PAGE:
There were also changes in the rankings of the countries in second place and below. In second, the UK dropped from sixth to tenth in polling data, influenced by Brexit, but its traditional Culture and Education continued to be a major factor in the UK’s soft power. Germany, in third, maintained its stable overall ranking over the past five years, ranging from second to fourth. The country performed well in the categories of Engagement and Government, thanks to domestic and international support for the vast influence wielded in Europe by Chancellor Angela Merkel. As she will be leaving her post in 2021, it is hoped Germany will continue to demonstrate leadership both domestically and abroad under a new leader. In fourth, Sweden is the first Nordic country to make it into the top five. Sweden’s governance model and its initiatives on climate change and gender equality are respected around the world. In particular, the actions of young environmental activist Ms. Greta Thunberg have received attention from around the world, increasing people’s awareness of climate change. 

The US, in fifth, has come in first every year in the categories Digital, Education, and Culture, but its results in Government and the polling data had a major impact on its overall ranking. This is due to President Donald Trump’s “America First” policy which he has been following since his election, and his rejection of multilateralism. His passive stance towards dealing with climate change has also led to increasing criticism. As China shows no indication of withdrawing from its battle for supremacy with the US, if the US does not change its policies going forward it may lose even more of its international influence. 



[2] Japan has to work on gender equality and international issues

Japan continued to perform relatively well in Engagement, having been regarded as demonstrating initiative in global trade conflicts during the G20 Summit which it hosted for the first time. Through international competitions including the Rugby World Cup 2019 and 2020 Tokyo Olympics and Paralympics, Japan demonstrated a greater presence in the field of sports, and achieved its highest rank in Culture yet. However, it dropped significantly in the polling data, from third to seventh. Its low rankings in Government and the polling data were significantly influenced by the #KuToo movement protesting workplace regulations requiring women to wear high heels, the worsening of Japan-South Korea relations, and the resumption of commercial whaling. Solving gender inequality and dealing with international issues will be the keys to Japan expanding its international influence in the future.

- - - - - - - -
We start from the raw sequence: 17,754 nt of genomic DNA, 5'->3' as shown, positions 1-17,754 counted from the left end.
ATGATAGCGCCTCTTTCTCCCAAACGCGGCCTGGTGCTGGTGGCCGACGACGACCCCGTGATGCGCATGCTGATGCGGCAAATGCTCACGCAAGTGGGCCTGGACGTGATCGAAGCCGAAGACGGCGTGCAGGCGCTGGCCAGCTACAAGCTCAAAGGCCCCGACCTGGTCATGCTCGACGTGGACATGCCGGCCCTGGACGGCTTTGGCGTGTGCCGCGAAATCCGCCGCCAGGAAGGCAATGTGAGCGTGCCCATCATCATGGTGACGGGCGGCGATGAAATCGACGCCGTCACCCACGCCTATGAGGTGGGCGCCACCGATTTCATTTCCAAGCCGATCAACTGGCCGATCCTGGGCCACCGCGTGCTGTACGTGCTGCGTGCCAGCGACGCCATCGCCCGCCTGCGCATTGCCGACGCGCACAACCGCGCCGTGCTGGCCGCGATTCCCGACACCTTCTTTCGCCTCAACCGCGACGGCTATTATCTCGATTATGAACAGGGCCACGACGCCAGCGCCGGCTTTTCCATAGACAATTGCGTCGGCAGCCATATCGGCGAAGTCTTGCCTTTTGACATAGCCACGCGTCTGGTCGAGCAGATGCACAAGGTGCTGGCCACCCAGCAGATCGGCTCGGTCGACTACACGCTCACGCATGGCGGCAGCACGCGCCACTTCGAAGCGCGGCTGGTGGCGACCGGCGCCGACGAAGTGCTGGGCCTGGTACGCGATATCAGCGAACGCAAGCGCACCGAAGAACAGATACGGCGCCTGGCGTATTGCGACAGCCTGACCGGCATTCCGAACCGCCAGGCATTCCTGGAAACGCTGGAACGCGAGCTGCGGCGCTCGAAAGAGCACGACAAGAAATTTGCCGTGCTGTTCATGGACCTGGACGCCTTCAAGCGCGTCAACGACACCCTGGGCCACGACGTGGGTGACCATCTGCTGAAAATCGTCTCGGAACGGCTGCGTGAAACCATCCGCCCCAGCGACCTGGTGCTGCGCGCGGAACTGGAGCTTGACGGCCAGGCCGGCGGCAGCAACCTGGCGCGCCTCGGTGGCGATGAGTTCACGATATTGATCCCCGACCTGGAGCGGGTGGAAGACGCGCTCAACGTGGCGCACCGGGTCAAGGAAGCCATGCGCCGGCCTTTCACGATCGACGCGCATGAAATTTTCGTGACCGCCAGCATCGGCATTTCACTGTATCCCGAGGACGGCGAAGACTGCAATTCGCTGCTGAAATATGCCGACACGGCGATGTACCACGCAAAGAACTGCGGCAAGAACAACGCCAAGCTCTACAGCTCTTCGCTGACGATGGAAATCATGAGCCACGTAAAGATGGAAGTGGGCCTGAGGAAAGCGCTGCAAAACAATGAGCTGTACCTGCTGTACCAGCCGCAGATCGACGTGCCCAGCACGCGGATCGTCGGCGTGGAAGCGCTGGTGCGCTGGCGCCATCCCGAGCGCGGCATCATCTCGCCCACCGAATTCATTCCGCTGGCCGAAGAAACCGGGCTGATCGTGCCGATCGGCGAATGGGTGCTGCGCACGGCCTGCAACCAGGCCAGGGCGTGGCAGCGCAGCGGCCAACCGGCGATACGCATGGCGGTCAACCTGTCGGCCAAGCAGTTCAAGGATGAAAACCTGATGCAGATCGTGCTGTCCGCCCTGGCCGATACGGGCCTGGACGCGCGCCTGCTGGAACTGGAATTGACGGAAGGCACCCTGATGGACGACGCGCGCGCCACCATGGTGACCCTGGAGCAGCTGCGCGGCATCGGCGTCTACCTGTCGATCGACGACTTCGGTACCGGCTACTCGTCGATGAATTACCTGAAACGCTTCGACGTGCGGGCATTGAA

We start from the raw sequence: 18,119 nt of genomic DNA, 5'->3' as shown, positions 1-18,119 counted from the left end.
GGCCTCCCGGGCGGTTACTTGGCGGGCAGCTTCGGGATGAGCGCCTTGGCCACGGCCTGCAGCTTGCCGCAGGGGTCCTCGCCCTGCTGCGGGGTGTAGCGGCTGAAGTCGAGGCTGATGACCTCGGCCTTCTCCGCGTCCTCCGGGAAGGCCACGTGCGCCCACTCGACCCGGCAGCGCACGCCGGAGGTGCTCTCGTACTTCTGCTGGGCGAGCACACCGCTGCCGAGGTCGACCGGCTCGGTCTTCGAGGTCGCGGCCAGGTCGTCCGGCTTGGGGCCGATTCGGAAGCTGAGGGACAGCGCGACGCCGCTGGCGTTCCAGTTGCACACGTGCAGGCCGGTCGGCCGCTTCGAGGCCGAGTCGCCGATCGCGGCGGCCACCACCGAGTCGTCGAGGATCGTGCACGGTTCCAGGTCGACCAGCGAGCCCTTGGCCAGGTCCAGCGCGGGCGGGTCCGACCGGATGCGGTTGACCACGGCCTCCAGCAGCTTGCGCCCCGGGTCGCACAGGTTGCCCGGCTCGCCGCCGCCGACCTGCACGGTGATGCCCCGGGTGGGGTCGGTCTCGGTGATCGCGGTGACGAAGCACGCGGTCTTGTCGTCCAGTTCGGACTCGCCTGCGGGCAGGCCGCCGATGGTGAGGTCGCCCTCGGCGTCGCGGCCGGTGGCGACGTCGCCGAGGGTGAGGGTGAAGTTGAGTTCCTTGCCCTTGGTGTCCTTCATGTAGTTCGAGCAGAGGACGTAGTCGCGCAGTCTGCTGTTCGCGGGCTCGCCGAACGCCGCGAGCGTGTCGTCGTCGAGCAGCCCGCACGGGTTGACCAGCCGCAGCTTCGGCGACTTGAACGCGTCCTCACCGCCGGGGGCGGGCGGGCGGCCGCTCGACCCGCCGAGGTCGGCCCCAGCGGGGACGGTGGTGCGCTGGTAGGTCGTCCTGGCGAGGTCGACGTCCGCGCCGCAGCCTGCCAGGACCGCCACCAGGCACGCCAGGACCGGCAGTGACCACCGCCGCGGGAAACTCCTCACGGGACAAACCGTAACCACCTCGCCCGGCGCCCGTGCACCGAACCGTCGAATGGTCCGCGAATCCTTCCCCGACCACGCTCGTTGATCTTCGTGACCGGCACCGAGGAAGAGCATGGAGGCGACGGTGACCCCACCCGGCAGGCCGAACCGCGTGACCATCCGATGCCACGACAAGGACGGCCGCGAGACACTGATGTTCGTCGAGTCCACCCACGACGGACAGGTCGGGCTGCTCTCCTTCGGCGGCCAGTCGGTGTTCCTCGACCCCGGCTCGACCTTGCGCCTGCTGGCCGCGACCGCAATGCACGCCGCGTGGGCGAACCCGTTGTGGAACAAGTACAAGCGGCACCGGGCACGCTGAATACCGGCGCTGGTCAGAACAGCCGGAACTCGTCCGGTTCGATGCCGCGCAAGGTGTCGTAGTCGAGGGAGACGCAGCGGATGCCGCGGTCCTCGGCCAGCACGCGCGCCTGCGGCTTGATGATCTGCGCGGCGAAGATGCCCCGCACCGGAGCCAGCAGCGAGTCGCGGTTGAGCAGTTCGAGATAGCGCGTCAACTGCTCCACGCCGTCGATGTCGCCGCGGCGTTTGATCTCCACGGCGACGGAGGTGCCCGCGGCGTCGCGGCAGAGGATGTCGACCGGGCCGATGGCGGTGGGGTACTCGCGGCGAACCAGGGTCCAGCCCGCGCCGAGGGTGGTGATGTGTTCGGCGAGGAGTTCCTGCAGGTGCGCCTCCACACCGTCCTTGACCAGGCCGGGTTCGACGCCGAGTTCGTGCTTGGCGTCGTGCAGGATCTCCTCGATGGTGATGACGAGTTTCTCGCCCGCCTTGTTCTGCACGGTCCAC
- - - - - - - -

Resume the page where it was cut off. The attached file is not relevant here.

[3] Soft power shifting to being based on initiatives to solve global issues

Europe has dominated the top ten every year thanks to its world-class cultural resources, and in 2019 four of the top five countries were European. This year, leadership in international society had a particularly strong impact on the rankings, with President Macron’s leadership skills being well-regarded around the world, and so France came in first overall. The US, which used to lead the world, has been spreading the risk of protectionism throughout international society with its “America First” policy. However, efforts to solve global issues will likely become a major factor in determining countries’ influence, in addition to areas such as culture, art, and sports. For 2019, countries aside from Japan in Asia say some upwards movement, with South Korea achieving its highest rank yet of nineteenth, while China and Singapore maintained their rankings. Although both Singapore (21) and China (27) ranked low overall, there was not much difference between them and Japan in the categories of Digital, Enterprise, and Culture. Looking at recent geopolitical trends, these three countries will continue to make an impression in their areas of expertise, although they are unlikely to surpass Europe and the US overnight. In order to expand its international influence, aside from cultural aspects, Japan should work on initiatives to solve global issues.